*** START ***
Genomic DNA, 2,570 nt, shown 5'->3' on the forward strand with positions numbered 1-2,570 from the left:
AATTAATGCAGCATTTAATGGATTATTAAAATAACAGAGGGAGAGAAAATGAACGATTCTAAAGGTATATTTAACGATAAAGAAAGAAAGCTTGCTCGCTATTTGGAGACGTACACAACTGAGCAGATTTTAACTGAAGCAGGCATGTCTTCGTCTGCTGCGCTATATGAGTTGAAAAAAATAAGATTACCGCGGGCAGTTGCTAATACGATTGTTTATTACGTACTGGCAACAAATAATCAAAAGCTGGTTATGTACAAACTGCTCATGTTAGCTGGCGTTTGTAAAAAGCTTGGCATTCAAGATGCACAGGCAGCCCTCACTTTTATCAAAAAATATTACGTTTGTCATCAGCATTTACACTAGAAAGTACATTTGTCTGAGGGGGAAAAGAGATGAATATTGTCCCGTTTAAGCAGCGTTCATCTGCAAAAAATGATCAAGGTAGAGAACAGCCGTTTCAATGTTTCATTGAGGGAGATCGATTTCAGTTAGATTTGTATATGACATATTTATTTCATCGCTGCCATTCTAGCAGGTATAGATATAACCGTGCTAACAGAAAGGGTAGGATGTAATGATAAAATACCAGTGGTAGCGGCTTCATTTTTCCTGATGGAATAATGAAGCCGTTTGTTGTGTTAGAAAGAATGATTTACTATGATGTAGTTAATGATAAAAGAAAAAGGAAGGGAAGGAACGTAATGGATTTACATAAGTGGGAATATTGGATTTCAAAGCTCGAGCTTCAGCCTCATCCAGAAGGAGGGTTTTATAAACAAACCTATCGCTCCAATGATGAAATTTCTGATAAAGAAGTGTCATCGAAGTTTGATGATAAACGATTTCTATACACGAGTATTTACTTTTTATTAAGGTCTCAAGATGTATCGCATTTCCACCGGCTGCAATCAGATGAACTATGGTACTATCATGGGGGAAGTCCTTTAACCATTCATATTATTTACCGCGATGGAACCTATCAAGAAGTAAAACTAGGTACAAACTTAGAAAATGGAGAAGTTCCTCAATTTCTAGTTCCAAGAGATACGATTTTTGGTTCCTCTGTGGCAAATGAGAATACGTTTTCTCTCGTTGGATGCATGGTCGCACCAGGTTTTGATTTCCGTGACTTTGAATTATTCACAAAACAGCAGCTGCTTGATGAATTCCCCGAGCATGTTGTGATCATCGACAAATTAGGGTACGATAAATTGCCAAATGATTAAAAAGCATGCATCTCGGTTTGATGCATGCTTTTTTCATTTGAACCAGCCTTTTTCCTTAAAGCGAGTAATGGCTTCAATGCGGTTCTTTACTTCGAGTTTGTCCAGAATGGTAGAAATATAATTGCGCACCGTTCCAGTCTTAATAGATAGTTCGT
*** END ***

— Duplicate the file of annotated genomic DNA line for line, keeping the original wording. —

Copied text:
Genomic DNA, 2,570 nt, shown 5'->3' on the forward strand with positions numbered 1-2,570 from the left:
AATTAATGCAGCATTTAATGGATTATTAAAATAACAGAGGGAGAGAAAATGAACGATTCTAAAGGTATATTTAACGATAAAGAAAGAAAGCTTGCTCGCTATTTGGAGACGTACACAACTGAGCAGATTTTAACTGAAGCAGGCATGTCTTCGTCTGCTGCGCTATATGAGTTGAAAAAAATAAGATTACCGCGGGCAGTTGCTAATACGATTGTTTATTACGTACTGGCAACAAATAATCAAAAGCTGGTTATGTACAAACTGCTCATGTTAGCTGGCGTTTGTAAAAAGCTTGGCATTCAAGATGCACAGGCAGCCCTCACTTTTATCAAAAAATATTACGTTTGTCATCAGCATTTACACTAGAAAGTACATTTGTCTGAGGGGGAAAAGAGATGAATATTGTCCCGTTTAAGCAGCGTTCATCTGCAAAAAATGATCAAGGTAGAGAACAGCCGTTTCAATGTTTCATTGAGGGAGATCGATTTCAGTTAGATTTGTATATGACATATTTATTTCATCGCTGCCATTCTAGCAGGTATAGATATAACCGTGCTAACAGAAAGGGTAGGATGTAATGATAAAATACCAGTGGTAGCGGCTTCATTTTTCCTGATGGAATAATGAAGCCGTTTGTTGTGTTAGAAAGAATGATTTACTATGATGTAGTTAATGATAAAAGAAAAAGGAAGGGAAGGAACGTAATGGATTTACATAAGTGGGAATATTGGATTTCAAAGCTCGAGCTTCAGCCTCATCCAGAAGGAGGGTTTTATAAACAAACCTATCGCTCCAATGATGAAATTTCTGATAAAGAAGTGTCATCGAAGTTTGATGATAAACGATTTCTATACACGAGTATTTACTTTTTATTAAGGTCTCAAGATGTATCGCATTTCCACCGGCTGCAATCAGATGAACTATGGTACTATCATGGGGGAAGTCCTTTAACCATTCATATTATTTACCGCGATGGAACCTATCAAGAAGTAAAACTAGGTACAAACTTAGAAAATGGAGAAGTTCCTCAATTTCTAGTTCCAAGAGATACGATTTTTGGTTCCTCTGTGGCAAATGAGAATACGTTTTCTCTCGTTGGATGCATGGTCGCACCAGGTTTTGATTTCCGTGACTTTGAATTATTCACAAAACAGCAGCTGCTTGATGAATTCCCCGAGCATGTTGTGATCATCGACAAATTAGGGTACGATAAATTGCCAAATGATTAAAAAGCATGCATCTCGGTTTGATGCATGCTTTTTTCATTTGAACCAGCCTTTTTCCTTAAAGCGAGTAATGGCTTCAATGCGGTTCTTTACTTCGAGTTTGTCCAGAATGGTAGAAATATAATTGCGCACCGTTCCAGTCTTAATAGATAGTTCGT